The United States has pursued a number of punitive economic sanctions – through executive orders, acts of Congress, and multilateral U.N. Security Council resolutions – to isolate the Islamic Republic of Iran for its refusal to comply with international inspectors regarding its suspected nuclear weapons program. The effectiveness of these sanctions, however, has been undermined by inconsistent application, inadequate enforcement and competing financial interests from private banks and corporations – including subsidiaries and affiliates of American-based companies – that invest in Iran’s energy and natural resource sectors. Challenges to the sanctions efforts will endure until the United States can secure greater cooperation from foreign governments and their own corporations to alter the regime’s behavior. Given the legal and reputational risks associated with doing business in Iran, what responsibilities do private companies have to restrict their commercial activities in Iran in light of the regime’s questionable nuclear ambitions? To what extent should national governments and multinational institutions restrict private sector activity in the interest of national security?
Case No: P75
Abstract Text: Nature plays an important role in maintaining the flow and purity of water. Human activities often degrade the quality and/or quantity of water flowing to downstream users, but maintaining natural ecosystems, and sound conservation management by those living upstream in watersheds can help provide a clean, reliable supply of water for downstream water users. Water funds are a way for downstream water users to preserve their water supply by paying to restore and conserve natural ecosystems. They also enable upstream and downstream communities to work together for mutual benefit, preserving or restoring nature’s ability to improve water quality and reliable flow, while providing economic opportunities for upstream communities.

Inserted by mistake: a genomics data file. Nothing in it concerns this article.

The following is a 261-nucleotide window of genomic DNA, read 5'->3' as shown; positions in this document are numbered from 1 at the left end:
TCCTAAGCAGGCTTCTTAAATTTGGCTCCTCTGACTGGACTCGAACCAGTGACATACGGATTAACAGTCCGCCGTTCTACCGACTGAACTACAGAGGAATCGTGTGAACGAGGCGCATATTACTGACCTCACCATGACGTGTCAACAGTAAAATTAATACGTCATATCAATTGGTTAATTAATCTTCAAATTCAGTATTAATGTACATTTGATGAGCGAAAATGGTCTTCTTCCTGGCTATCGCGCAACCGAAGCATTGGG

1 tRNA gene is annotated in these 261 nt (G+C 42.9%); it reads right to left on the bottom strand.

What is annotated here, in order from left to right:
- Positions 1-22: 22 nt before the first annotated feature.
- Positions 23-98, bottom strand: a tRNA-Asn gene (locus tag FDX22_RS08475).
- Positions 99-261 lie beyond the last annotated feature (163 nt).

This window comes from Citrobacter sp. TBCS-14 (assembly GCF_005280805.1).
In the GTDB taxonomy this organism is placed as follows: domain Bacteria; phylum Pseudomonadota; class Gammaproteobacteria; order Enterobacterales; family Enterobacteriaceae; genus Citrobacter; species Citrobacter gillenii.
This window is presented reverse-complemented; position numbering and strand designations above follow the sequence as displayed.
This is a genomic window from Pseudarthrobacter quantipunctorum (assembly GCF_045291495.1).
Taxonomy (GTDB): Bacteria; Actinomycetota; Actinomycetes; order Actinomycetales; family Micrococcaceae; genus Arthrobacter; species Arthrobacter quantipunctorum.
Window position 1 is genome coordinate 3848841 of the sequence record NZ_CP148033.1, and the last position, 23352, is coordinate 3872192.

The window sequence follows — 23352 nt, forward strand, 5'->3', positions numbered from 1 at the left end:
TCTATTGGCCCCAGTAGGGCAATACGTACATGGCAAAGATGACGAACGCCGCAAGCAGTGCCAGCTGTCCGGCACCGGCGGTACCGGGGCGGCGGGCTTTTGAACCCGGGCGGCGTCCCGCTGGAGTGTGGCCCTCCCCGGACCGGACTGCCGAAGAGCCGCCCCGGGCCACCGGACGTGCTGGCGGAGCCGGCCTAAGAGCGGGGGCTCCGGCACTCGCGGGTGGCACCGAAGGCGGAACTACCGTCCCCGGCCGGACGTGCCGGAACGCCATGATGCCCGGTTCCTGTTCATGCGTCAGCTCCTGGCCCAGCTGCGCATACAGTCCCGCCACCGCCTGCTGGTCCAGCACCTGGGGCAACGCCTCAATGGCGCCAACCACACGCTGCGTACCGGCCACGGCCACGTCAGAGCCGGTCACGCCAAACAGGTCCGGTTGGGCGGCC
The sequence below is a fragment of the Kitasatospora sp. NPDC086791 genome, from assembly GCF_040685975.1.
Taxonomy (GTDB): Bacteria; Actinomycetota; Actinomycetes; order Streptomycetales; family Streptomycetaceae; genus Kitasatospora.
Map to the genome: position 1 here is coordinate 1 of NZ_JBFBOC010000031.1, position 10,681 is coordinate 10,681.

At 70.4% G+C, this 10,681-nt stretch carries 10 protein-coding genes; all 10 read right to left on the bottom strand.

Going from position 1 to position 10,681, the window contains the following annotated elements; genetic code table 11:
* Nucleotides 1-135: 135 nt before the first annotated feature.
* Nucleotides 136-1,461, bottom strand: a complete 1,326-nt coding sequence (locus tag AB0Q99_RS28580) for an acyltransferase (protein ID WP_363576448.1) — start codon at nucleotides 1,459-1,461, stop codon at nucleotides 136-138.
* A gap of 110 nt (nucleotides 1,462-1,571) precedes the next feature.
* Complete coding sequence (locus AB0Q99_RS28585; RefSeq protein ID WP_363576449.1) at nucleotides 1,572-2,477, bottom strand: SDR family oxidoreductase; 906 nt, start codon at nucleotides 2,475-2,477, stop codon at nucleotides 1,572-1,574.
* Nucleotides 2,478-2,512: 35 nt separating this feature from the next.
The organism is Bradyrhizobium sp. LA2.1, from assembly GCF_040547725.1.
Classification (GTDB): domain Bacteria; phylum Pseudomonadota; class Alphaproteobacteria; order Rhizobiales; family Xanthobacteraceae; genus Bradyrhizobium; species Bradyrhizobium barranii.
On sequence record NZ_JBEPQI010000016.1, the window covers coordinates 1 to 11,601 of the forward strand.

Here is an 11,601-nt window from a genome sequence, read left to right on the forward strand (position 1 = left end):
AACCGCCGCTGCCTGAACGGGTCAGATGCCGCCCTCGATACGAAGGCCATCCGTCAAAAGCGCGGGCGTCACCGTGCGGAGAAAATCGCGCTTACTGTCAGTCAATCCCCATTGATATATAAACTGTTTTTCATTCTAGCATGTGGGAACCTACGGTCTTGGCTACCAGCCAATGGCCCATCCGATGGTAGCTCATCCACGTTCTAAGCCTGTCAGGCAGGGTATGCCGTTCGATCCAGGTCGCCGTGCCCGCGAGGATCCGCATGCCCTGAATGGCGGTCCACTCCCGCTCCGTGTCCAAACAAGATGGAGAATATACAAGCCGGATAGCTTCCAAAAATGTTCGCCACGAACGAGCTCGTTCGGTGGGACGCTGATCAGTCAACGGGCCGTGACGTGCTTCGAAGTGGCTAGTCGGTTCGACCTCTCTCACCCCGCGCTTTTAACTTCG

This case introduces the concept of ecosystem services (the role that natural ecosystems play in sustaining and fulfilling human life) and “payment for ecosystem services (PES),” in which stakeholders pay in order to preserve or restore the ability of nature to provide these services. It describes water funds and other PES arrangements, together with some of the challenges that water funds face. Several examples are provided of water funds and other PES programs.
Case No: OIT104
Mountain Hazelnut Venture Limited (“Mountain Hazelnuts”) was founded with economic, social, and environmental objectives. It planned to distribute young hazelnut plants at no charge to a large number of subsistence farmers in Bhutan. The farmers would plant the trees in fallow or degraded land, tend them, and sell the resulting nuts to the company at a price negotiated between the Bhutanese government and the company. If successful, this would generate a financial return for investors, greatly increase the cash income of participating farmers, help preserve rural Bhutanese communities, and improve the environment by stabilizing hillsides, reducing erosion, and providing other benefits. Mountain Hazelnuts was the first 100 percent foreign direct investment company in Bhutan.
By early 2011, when the case is set, Mountain Hazelnuts had successfully established a nursery in rural eastern Bhutan, with a capacity to produce millions of plants. It was preparing to distribute its first trees to Bhutanese farmers—a project that would involve 10 million trees over five years, and involve about 15 percent of the country’s population.
This case is intended for use in a course on supply chain management, but can be used in classes focused on the environment, entrepreneurship, social entrepreneurship (for instance, within a philanthropy course), global business, or business in developing economies.
Case No: GS78